In-memory computing: the SMB perspective

"The benefit of IMC is that you don't have to wait for the transaction to complete until you can perform all of the analysis on it and get an update. That can help keep customer dissatisfaction at bay, and of course, loyalty in today's economy is very short lived."

Cloud memory

For businesses unable to afford the on-premise route to deploying IMC, IDC's Lykkegaard says that cloud solutions give SMBs access to the technology without the capiital expenditure. Amazon, for example, offers Business One with HANA database and compute power on Amazon Web Servers for a pay-as-you-go hourly fee.

"Amazon offers small companies the choice of shifting computer tasks, computer intensive work out there to the cloud with very limited cost," he says. "That may allow retailers with the skills to do more exploratory work, or assist smaller specialised companies servicing larger ones."

"It's all about this democratisation of in-memory computing that is happening right now with the ability to purchase computing power and software in very small increments."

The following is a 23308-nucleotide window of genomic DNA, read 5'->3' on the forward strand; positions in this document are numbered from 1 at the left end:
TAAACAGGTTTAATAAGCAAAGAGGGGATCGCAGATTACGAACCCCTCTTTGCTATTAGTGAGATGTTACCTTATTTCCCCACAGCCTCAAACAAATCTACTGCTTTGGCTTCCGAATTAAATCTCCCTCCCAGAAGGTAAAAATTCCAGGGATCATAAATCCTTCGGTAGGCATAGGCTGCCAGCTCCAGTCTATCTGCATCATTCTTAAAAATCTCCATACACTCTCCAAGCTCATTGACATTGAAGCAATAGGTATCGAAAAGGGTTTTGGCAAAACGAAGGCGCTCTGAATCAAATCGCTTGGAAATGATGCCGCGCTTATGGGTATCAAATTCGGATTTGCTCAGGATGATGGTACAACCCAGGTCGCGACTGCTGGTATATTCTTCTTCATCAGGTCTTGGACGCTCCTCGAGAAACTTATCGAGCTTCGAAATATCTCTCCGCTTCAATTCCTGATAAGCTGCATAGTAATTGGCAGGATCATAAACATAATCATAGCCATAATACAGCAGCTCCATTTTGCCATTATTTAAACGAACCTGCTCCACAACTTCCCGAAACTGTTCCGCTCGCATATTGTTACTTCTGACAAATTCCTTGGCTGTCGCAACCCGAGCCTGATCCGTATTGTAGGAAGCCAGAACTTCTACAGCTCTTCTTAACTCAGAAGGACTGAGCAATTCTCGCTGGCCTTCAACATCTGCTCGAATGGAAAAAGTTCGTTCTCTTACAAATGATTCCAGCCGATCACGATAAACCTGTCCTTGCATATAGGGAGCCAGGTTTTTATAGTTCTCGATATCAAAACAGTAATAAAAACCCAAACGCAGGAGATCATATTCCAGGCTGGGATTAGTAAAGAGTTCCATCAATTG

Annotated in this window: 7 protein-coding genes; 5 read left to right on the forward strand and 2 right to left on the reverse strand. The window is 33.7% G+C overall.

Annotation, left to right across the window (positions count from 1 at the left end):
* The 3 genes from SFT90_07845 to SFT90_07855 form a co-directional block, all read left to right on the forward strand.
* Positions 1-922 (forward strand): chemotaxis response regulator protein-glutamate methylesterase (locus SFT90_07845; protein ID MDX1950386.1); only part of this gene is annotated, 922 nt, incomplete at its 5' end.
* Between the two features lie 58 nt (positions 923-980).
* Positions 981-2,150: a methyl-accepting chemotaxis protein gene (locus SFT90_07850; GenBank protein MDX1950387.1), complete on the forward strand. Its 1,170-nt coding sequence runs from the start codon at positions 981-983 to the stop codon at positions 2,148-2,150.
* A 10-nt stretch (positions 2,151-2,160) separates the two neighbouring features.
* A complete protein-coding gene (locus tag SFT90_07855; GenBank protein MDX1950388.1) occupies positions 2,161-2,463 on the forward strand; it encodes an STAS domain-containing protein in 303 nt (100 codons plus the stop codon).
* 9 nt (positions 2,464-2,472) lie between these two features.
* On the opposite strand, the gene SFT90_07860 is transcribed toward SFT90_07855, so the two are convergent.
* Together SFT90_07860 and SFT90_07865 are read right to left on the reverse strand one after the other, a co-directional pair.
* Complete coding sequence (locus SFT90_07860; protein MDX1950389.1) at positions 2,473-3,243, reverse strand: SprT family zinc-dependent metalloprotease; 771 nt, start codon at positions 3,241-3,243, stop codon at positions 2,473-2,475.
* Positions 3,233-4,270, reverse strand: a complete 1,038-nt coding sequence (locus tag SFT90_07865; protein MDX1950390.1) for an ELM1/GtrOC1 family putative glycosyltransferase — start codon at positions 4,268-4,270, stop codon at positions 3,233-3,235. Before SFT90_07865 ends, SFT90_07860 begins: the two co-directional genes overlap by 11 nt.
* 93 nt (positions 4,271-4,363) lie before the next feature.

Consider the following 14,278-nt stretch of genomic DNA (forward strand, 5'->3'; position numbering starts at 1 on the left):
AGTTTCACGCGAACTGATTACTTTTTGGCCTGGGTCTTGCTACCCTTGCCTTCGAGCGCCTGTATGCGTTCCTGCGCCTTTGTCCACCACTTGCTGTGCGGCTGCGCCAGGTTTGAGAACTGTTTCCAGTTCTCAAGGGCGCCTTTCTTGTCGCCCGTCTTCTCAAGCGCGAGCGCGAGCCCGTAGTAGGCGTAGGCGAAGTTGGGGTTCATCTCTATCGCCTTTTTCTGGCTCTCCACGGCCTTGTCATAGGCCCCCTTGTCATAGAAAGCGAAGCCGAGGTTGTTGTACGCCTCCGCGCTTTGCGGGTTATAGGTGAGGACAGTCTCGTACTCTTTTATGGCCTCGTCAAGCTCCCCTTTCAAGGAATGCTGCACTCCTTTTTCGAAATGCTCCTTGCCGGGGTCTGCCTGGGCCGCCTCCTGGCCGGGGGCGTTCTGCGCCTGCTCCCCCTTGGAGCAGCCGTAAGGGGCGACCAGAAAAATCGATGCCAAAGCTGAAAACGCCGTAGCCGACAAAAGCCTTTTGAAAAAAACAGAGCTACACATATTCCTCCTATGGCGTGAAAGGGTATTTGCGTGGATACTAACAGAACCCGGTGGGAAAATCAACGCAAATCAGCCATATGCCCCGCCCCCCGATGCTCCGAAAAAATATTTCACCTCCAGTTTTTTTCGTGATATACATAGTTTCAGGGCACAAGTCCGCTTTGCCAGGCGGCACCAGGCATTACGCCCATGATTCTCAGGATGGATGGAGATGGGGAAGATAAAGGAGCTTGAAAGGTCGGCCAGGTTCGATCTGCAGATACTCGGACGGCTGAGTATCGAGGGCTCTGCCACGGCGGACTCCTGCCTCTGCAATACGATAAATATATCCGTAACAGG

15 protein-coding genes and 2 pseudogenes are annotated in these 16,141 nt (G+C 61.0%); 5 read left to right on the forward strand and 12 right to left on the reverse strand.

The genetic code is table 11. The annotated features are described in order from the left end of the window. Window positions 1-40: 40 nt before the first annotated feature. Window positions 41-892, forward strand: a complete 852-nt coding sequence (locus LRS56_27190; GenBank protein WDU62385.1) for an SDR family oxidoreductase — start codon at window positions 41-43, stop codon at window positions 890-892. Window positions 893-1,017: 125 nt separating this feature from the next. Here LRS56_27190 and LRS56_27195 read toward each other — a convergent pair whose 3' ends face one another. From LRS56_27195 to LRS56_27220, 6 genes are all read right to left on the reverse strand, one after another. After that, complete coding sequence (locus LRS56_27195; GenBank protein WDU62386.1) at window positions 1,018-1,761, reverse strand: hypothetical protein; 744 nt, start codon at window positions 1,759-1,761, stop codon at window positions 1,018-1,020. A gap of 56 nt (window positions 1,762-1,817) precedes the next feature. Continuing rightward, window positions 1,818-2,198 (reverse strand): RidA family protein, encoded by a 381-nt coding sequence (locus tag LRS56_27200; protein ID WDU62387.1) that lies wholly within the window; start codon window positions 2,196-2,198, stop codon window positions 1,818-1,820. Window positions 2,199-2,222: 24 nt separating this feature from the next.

Gatner's Pezzini says that many SMBs are also already likely to be using IMC though subscriptions to software-as-a-service (SaaS) cloud services.

"Quite a lot of SaaS applications are based on in-memory computing types of architectures," he says. "It means many businesses won't know they're using it explicitly, but it's embedded into certain types of applications, such as logistics, planning and other things of this nature."

Pezzini gives the example of Workday, the cloud-based financial and human capital management soutions provider, which is built on an in-memory architecture.

"In-memory computing enables Workday to implement functionality and provide the scalability and performance that would be very hard to implement using traditional architectures," he says. "They don't market the fact that they use the technology or give users a choice of whether they want it or not. It's just there."

IDC's Lykkegaard adds that cloud-based social media monitoring services, which allow businesses of any size to instantly analyse Twitter and Facebook activity, are also driven using IMC technology.

"This is another way of how these small enterprises will start to use in-memory computing," he says. "It's just going to be increasingly under the hood of some of these services and software that they are already using."

Kane Fulton
Kane has been fascinated by the endless possibilities of computers since first getting his hands on an Amiga 500+ back in 1991. These days he mostly lives in realm of VR, where he's working his way into the world Paddleball rankings in Rec Room.